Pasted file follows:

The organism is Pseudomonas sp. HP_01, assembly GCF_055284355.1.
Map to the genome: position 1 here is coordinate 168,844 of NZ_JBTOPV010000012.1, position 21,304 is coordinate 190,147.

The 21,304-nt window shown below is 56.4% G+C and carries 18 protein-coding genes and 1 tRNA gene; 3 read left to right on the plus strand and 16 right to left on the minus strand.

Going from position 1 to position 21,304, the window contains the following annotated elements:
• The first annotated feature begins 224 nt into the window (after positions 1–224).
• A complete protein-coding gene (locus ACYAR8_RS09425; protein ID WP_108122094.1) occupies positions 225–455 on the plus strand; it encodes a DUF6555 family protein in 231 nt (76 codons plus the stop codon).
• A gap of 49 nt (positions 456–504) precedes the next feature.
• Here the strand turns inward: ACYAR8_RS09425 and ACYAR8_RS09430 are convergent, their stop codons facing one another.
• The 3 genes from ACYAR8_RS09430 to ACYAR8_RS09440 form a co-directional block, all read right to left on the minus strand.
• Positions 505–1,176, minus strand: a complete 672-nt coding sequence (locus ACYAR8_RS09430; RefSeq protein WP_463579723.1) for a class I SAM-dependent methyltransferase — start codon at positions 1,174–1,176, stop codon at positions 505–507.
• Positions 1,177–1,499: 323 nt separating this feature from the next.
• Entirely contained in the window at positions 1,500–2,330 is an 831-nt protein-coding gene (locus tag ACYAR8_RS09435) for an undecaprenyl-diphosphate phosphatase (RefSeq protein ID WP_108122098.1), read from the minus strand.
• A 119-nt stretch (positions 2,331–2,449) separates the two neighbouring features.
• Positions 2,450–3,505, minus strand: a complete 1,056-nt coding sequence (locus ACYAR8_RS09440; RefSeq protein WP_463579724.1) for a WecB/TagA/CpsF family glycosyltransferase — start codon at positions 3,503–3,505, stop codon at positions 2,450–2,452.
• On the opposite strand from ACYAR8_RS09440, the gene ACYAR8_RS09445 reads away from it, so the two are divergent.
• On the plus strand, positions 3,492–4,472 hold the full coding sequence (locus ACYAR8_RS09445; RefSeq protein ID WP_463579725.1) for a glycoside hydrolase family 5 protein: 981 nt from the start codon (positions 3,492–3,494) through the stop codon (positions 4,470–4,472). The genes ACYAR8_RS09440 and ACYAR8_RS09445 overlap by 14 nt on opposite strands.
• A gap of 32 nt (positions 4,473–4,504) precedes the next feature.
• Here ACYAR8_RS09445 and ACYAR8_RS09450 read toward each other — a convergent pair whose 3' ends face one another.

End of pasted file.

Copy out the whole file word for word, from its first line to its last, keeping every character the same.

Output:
The organism is Pseudomonas sp. HP_01, assembly GCF_055284355.1.
Map to the genome: position 1 here is coordinate 168,844 of NZ_JBTOPV010000012.1, position 21,304 is coordinate 190,147.

The 21,304-nt window shown below is 56.4% G+C and carries 18 protein-coding genes and 1 tRNA gene; 3 read left to right on the plus strand and 16 right to left on the minus strand.

Going from position 1 to position 21,304, the window contains the following annotated elements:
• The first annotated feature begins 224 nt into the window (after positions 1–224).
• A complete protein-coding gene (locus ACYAR8_RS09425; protein ID WP_108122094.1) occupies positions 225–455 on the plus strand; it encodes a DUF6555 family protein in 231 nt (76 codons plus the stop codon).
• A gap of 49 nt (positions 456–504) precedes the next feature.
• Here the strand turns inward: ACYAR8_RS09425 and ACYAR8_RS09430 are convergent, their stop codons facing one another.
• The 3 genes from ACYAR8_RS09430 to ACYAR8_RS09440 form a co-directional block, all read right to left on the minus strand.
• Positions 505–1,176, minus strand: a complete 672-nt coding sequence (locus ACYAR8_RS09430; RefSeq protein WP_463579723.1) for a class I SAM-dependent methyltransferase — start codon at positions 1,174–1,176, stop codon at positions 505–507.
• Positions 1,177–1,499: 323 nt separating this feature from the next.
• Entirely contained in the window at positions 1,500–2,330 is an 831-nt protein-coding gene (locus tag ACYAR8_RS09435) for an undecaprenyl-diphosphate phosphatase (RefSeq protein ID WP_108122098.1), read from the minus strand.
• A 119-nt stretch (positions 2,331–2,449) separates the two neighbouring features.
• Positions 2,450–3,505, minus strand: a complete 1,056-nt coding sequence (locus ACYAR8_RS09440; RefSeq protein WP_463579724.1) for a WecB/TagA/CpsF family glycosyltransferase — start codon at positions 3,503–3,505, stop codon at positions 2,450–2,452.
• On the opposite strand from ACYAR8_RS09440, the gene ACYAR8_RS09445 reads away from it, so the two are divergent.
• On the plus strand, positions 3,492–4,472 hold the full coding sequence (locus ACYAR8_RS09445; RefSeq protein ID WP_463579725.1) for a glycoside hydrolase family 5 protein: 981 nt from the start codon (positions 3,492–3,494) through the stop codon (positions 4,470–4,472). The genes ACYAR8_RS09440 and ACYAR8_RS09445 overlap by 14 nt on opposite strands.
• A gap of 32 nt (positions 4,473–4,504) precedes the next feature.
• Here ACYAR8_RS09445 and ACYAR8_RS09450 read toward each other — a convergent pair whose 3' ends face one another.